A Crooked Sort of Way
Ernest Hemmingway once remarked that the best thing a writer could do, as far as the movies were concerned, was drive to California, toss a script over the border, grab the cash, and split as quickly as possible. In the bad old days, the studio system did not assume that the Book Reading and Movie Going Worlds had any sort of Venn intersection, and treated the novels they purchased accordingly.
Case in point: Nelson Algren, a once celebrated author whose books did not fare well on the silver screen. He was kicked off the set of the film adaptation of his 1950 novel, The Man With the Golden Arm, after butting heads with director Otto Preminger, a man with a reputation for crushing souls (for example, Dorothy Dandridge). The resulting movie, while a classic in its own right, bore little resemblance to the novel that inspired it. Algren swore he would never deal with “Hollywood” again.
He was happy, however, to take the money and run, as evidenced by the 1962 adaptation of his novel, Walk on the Wild Side, just released on DVD for the first time. There are worse adaptations, to be sure, and the book’s digressive, symbolic prose style is highly resistant to dramatization. Still, the film does little to evoke his skills.
The book takes place during the 1930s, following Dove Linkhorn, a small-town Texas boy, in his Candide-like journey from the Dust Bowl to the seedy underworld of New Orleans. Like all of Algren’s work, it focuses on the lowest of the low, but resists “poor but clean” clichés. A product of the Depression, Algren echoes Steinbeck’s class-conscious anger, though far less didactically.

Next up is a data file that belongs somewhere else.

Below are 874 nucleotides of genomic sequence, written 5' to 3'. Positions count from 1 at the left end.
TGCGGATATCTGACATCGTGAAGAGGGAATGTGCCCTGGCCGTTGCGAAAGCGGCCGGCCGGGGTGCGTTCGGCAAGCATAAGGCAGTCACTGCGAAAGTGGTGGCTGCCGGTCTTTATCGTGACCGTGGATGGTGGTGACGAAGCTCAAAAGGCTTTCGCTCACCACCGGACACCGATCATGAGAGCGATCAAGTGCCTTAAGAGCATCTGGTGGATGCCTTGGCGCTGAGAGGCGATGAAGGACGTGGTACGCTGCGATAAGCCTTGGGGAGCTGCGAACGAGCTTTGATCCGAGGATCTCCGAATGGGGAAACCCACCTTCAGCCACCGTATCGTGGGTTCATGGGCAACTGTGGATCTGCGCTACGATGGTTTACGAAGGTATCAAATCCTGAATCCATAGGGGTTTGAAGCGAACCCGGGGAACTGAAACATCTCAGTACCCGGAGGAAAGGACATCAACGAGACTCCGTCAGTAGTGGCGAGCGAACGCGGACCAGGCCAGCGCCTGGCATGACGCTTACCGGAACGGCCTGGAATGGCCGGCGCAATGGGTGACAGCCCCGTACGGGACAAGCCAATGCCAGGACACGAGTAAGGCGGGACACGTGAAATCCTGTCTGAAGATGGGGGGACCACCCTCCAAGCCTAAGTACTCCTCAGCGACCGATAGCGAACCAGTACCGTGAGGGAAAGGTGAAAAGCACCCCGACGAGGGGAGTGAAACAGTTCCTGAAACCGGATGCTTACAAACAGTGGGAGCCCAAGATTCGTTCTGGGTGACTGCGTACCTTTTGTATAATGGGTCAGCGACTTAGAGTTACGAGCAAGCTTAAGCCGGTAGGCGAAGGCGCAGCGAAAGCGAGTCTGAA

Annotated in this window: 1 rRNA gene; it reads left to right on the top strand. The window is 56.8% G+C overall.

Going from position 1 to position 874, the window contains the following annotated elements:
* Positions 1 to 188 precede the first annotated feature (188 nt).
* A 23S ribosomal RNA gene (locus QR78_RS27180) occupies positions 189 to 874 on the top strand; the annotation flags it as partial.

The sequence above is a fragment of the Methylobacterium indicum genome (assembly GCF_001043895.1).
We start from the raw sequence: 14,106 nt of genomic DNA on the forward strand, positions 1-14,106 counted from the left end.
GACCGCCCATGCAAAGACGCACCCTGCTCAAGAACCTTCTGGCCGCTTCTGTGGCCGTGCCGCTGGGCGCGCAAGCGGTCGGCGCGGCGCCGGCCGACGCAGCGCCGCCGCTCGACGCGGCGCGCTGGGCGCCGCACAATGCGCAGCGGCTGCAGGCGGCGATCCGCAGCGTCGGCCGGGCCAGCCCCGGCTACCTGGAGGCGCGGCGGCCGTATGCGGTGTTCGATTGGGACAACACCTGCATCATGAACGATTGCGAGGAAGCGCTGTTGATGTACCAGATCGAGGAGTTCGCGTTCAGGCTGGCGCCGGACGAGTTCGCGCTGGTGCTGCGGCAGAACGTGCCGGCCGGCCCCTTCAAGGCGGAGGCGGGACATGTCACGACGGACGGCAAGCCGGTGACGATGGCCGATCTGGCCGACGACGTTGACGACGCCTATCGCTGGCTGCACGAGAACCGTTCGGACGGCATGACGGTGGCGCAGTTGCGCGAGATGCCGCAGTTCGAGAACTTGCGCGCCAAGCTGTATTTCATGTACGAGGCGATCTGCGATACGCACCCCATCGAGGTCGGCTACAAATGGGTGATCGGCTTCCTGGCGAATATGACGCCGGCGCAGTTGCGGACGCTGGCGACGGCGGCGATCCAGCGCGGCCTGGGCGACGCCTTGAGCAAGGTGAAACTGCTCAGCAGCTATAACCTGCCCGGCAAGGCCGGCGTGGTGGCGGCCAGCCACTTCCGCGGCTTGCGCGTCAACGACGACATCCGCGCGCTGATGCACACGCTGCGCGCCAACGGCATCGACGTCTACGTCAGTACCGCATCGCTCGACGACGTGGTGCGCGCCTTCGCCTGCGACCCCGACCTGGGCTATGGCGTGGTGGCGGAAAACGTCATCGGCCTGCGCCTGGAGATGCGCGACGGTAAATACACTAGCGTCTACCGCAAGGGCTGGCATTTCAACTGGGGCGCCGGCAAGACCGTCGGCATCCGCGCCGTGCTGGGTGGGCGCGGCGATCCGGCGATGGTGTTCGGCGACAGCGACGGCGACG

The script by John Fante and Edwin Morris (assisted by an uncredited Ben Hecht) whittles the novel’s rambling, nearly plot-free narrative down to a fine point: Dove (Laurence Harvey) is transformed into a man on a mission, traveling to New Orleans to be reunited with his one true love, an artist named Hallie(Capucine). On the way, he meets scheming teenage vagabond Kitty Twist (Jane Fonda), who helps him hitch a ride to the Big Easy. Meanwhile, Hallie languishes in a classy bordello called the Doll House, run by the iron-willed, steel-jawed madame Jo (Barbara Stanwyck).
The lovers are eventually reunited, though Hallie breaks Dove’s heart when he learns what she does for her money. He vows to take her away from this life, but the vengeful Doll House management is loath to let Hallie go, and employs Kitty in a plot to blackmail Dove into leaving her forever. The film ends on a dour note, atypical for its era, but it also reassures the viewer that all the guilty were appropriately punished.
Edward Dmytryk makes fine use of the French Quarter’s Byzantine ironwork, its shadowy foyers, and the Escher-like twists of its courtyards and balconies. This is unfortunately marred on the DVD by a sloppy digital transfer full of static and sound dropouts (there are few extras, beyond foreign language subtitles). However, the film itself has more salient problems. Little of Algren’s grit and grime is evident in the finished product. The opulent Doll House features a full jazz band and well-appointed bar to cater to its customers, and its well-dressed employees’ biggest problem seems to be fighting off boredom. Contrast that with the cathouses in Algren’s novel, dives with savage pimps, shamed fetishists, and sad girls who dream of better lives more out of habit than earnest desire.